Republicans filed official papers to begin impeachment proceedings against current IRS Commissioner John Koskinen over the agency’s targeting of Tea Party-affiliated groups. The resolution filed by Rep. Jason Chaffetz on Tuesday accuses Koskinen of lying to Congress about agency emails that were found to be missing. It was filed four days after the Justice Department found no criminal behavior in the IRS’ scrutiny of the tax statuses of conservative political groups.
Conservative lawmakers, especially those affiliated with the Tea Party movement, have pursued the IRS for more than two years, when the Treasury Department’s inspector general found that IRS employees were singling out certain groups seeking tax-exempt status by searching for terms like “tea party” and “patriots.” Lois Lerner, director of the agency’s Exempt Organizations department, was suspended and eventually retired. The specific allegation is that he misled Congress when he said last year that he had turned over all of Lerner’s emails when he knew that thousands of them were missing and that backup copies had been destroyed.
The impeachment resolution accuses Koskinen of having “engaged in a pattern of deception that demonstrates his unfitness to serve as Commissioner of the Internal Revenue Service.” Rep. Elijah Cummings of Maryland, ranking Democrat on Chaffetz’s committee, called the resolution “ridiculous,” saying it demonstrated “nothing but the Republican obsession with diving into investigative rabbit holes that waste tens of millions of taxpayer dollars.”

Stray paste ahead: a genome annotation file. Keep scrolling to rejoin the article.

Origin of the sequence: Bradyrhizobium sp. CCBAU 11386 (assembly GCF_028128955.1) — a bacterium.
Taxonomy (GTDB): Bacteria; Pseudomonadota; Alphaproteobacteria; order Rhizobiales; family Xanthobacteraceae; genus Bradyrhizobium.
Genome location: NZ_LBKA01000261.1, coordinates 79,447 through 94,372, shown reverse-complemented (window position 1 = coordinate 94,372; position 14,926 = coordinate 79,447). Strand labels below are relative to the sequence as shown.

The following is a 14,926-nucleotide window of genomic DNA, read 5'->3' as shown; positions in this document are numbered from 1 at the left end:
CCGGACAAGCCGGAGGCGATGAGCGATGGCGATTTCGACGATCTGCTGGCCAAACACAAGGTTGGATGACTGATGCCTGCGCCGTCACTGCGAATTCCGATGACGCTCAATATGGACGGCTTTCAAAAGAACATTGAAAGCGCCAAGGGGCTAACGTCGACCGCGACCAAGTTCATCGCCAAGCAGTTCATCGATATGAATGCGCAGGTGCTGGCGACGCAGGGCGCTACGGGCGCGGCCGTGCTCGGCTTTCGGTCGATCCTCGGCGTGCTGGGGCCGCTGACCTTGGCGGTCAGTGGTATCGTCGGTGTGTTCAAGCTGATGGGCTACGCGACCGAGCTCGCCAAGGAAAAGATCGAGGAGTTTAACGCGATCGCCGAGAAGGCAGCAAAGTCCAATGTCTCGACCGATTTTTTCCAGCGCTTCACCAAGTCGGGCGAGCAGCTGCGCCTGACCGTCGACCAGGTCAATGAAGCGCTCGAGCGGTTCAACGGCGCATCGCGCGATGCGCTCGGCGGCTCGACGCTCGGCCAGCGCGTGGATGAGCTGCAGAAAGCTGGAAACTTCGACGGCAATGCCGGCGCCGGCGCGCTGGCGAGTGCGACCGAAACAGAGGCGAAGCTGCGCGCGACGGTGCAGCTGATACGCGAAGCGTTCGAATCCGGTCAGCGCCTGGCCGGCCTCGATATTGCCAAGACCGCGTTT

The IRS released a brief, unsigned statement: “The IRS vigorously disputes the allegations in the resolution. We have fully cooperated with all of the investigations.” Hours before the impeachment resolution was introduced, Mr. Koskinen told a Senate hearing that he has taken steps to try to clean up the mess left by the targeting scandal.
The chain of command all the way down has changed. There are new people that have gone through, and we’ve pursued appropriate disciplinary review as needed.”
He also acknowledged that his agency is still holding up a “handful” of tea party groups’ applications for nonprofit status, including one that has been waiting for nearly six years, The Washington Times reported this week. Koskinen also said he hopes to have rules to limit political activities of nonprofit organizations in place before the general election next year, raising the specter of another major fight over the tax agency and political targeting.
The Obama administration said part of the problem was that the rules were too confusing, leaving the nonprofit groups and IRS auditors uncertain about what activity was allowed.